The Australian article puts the Minister’s proposition that his fund will provide an alternative for projects that the Australia Council will not fund. Examples: the Australian World Orchestra could not get Australia Council funding and Brandis came to the rescue with a grant of $600,000 – to tour India! Is this a silly idea? Well no, not at all, but given the available funds, what priority should it have?
The Australia Council situation is that it has a set budget for the major orchestras and its allocation is tied up through formal agreements with state governments. It would have had to reduce funding to those orchestras to support the AWO; the alternative, the Music Board, had a budget of about $5 million so funding to about one in eight of its grantees would have had to be terminated.
Brandis gave $275,000 to the Melba Foundation for its recording company. For the Australia Council, that is over 80% of its entire budget for recording and questions of merit aside, there is no way it could go to one company. The Council must have a concern for sustaining the entire arts sector, and for balance, merit and equity. Brandis’s fund apparently will not have this worry. Having stipulated that it will avoid ongoing commitments by not giving “operational funding” (“operational” is a handy word for this government), it will have maximum freedom to cherry pick, give generously to a few spectacular projects, and be a hero.
When the Inquiry gets down to business, it is bound to give the Minister a hard time. It is in the hands of Labor, the Greens, the independents. One can only assume the motivation will be political. So everyone can have a jolly good time skewering the Minister.
Brandis has presaged his response in the interview with The Australian. Opponents are members of a comfy in-group motivated only by self-interest. The inquisitors are the same old opposition, making hay. His cause is noble. Get lost.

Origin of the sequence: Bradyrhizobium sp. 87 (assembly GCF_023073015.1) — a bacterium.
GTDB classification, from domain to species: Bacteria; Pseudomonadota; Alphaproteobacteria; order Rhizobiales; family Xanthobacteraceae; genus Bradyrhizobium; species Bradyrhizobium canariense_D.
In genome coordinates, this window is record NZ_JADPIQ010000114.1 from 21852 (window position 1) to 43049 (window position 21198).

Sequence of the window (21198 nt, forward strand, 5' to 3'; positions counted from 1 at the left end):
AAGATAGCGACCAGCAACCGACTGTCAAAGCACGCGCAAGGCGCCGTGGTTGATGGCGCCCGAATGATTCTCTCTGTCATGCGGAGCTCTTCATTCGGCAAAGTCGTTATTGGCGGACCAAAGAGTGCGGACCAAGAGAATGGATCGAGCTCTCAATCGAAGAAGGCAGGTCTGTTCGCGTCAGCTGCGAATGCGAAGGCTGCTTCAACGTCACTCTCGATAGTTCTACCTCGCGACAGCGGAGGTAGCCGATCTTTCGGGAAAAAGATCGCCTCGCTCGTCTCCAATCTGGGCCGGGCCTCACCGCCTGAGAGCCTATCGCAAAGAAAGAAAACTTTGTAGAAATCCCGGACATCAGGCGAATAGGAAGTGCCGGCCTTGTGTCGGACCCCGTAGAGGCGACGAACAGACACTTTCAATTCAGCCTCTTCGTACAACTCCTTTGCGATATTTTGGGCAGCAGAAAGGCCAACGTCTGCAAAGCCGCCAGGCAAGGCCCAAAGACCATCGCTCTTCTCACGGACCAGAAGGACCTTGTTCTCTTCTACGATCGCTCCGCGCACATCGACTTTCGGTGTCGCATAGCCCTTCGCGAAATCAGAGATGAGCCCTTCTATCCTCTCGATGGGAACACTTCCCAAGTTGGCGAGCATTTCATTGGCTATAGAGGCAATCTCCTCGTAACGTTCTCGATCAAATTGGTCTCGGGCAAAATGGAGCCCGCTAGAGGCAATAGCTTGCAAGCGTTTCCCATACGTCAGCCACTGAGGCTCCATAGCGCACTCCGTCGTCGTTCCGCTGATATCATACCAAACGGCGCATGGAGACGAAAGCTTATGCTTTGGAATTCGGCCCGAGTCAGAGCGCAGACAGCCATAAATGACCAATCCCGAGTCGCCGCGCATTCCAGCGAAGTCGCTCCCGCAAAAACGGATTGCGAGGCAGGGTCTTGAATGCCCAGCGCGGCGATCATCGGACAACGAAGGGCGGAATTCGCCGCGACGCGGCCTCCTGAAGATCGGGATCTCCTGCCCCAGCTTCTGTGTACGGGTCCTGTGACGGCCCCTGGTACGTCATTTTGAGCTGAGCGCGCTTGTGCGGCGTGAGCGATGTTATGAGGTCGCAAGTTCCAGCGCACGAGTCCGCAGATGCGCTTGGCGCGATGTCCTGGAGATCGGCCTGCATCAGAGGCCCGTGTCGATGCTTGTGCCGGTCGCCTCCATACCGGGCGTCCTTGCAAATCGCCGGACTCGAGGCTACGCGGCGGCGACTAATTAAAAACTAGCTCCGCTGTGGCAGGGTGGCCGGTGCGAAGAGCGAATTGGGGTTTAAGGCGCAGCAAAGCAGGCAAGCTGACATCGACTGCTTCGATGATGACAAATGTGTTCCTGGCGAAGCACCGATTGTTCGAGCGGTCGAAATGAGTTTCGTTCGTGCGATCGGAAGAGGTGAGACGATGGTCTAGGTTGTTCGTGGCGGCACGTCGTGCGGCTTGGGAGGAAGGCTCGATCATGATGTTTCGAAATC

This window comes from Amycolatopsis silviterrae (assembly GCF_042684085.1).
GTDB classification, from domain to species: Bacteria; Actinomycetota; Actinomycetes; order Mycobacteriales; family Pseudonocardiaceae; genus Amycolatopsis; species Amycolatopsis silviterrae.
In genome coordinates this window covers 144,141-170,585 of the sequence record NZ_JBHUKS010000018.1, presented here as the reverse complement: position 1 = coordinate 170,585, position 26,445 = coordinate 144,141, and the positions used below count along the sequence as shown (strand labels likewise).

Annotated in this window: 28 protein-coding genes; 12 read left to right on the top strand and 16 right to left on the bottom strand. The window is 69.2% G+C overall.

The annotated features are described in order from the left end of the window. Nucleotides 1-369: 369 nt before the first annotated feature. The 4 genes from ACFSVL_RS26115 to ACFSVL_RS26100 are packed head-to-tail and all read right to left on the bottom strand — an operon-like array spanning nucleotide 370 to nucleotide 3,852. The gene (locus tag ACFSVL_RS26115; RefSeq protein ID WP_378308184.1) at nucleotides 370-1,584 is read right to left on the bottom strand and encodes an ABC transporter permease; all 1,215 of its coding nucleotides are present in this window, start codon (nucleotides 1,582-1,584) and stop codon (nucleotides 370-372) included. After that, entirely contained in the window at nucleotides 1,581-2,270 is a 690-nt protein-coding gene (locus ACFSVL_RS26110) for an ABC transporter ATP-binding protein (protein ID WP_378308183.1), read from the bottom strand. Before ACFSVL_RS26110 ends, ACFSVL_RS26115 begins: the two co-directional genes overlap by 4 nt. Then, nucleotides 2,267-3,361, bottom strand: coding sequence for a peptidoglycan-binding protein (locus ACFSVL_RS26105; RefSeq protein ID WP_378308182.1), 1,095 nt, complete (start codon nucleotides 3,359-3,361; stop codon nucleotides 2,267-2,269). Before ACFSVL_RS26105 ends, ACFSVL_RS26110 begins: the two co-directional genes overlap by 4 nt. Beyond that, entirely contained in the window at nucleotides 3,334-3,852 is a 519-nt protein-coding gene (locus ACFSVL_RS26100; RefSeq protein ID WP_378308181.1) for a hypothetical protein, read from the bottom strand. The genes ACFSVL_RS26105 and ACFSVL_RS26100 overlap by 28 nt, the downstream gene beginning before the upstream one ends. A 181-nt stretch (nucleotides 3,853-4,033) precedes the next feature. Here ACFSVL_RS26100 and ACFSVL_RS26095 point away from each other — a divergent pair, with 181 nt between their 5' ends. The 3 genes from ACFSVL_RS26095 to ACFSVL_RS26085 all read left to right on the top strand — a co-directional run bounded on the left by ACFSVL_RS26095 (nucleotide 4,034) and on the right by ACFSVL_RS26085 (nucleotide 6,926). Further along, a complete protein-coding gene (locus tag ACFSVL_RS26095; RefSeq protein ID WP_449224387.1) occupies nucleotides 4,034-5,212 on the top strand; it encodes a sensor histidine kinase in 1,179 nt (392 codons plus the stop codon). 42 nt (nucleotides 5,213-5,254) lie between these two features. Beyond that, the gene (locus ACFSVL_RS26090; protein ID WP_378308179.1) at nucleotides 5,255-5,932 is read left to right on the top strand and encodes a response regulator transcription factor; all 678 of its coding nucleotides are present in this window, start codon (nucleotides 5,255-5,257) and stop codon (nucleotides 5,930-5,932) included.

What then happens for the arts in the 2016 budget? The Minister has been derogatory about, and damaging to most of his arts constituency so now there is open warfare and he is held in low regard. He has the means of retaliation and the excuse that the national budget is still in deficit.
When the skirmish is over and Labor et al have had their shot at the Minister, what will be their position? Presumably they will criticise him for undermining the arm’s-length principle in deciding arts funding, for the lack of consultation and considered policy, for self-indulgence and the power grab, they will defend the Australia Council, they will note the importance of individual artists and SME organisations and their need for more, not less, support.
All this will have integrity if they take to the election a well-founded policy that commits them to reversal of the Brandis decisions, support of arm’s-length funding and the Ozco, and at last, realistic financial support for the small end of arts-town. We can live in hope. Shadow minister (and what do you know: shadow Attorney-General!) Mark Dreyfus must have a first-hand understanding of the arts ecology. His father is a leading composer, his mother a talented piano teacher.
As for the arts sector, it may have found its voice. Of course, it should use this to defend and promote itself and its needs, as does any industry group.
But if it is to seek wider relevance, it should go beyond this self-interest. There are broad principles around which the sector could rally: for instance freedom of expression, freedom of information, truth in government, an effective and equitable education system. At election time, it could use its immense talents to give campaign support to candidates who agree with its principles. It becomes a player.

7 responses to “After the Brandis Heist: arts sector needs to become a political player

  1. Yes yes yes. Especially this “But if it is to seek wider relevance, it should go beyond this self-interest.” Artists need to stand up on other issues impacting our communities – fracking, climate change, gender based violence, awful treatment of asylum seekers etc.

  2. Wait, precisely WHO is in cozy situations? Couldn’t be the fossil fuel industry could it? Or these over-entitled corrupt politicians? Or their tax-evading mates? Oh no, much more likely to be us ‘overpaid’ (ha ha) artists. Yes of course, we’re such a drain on the public purse.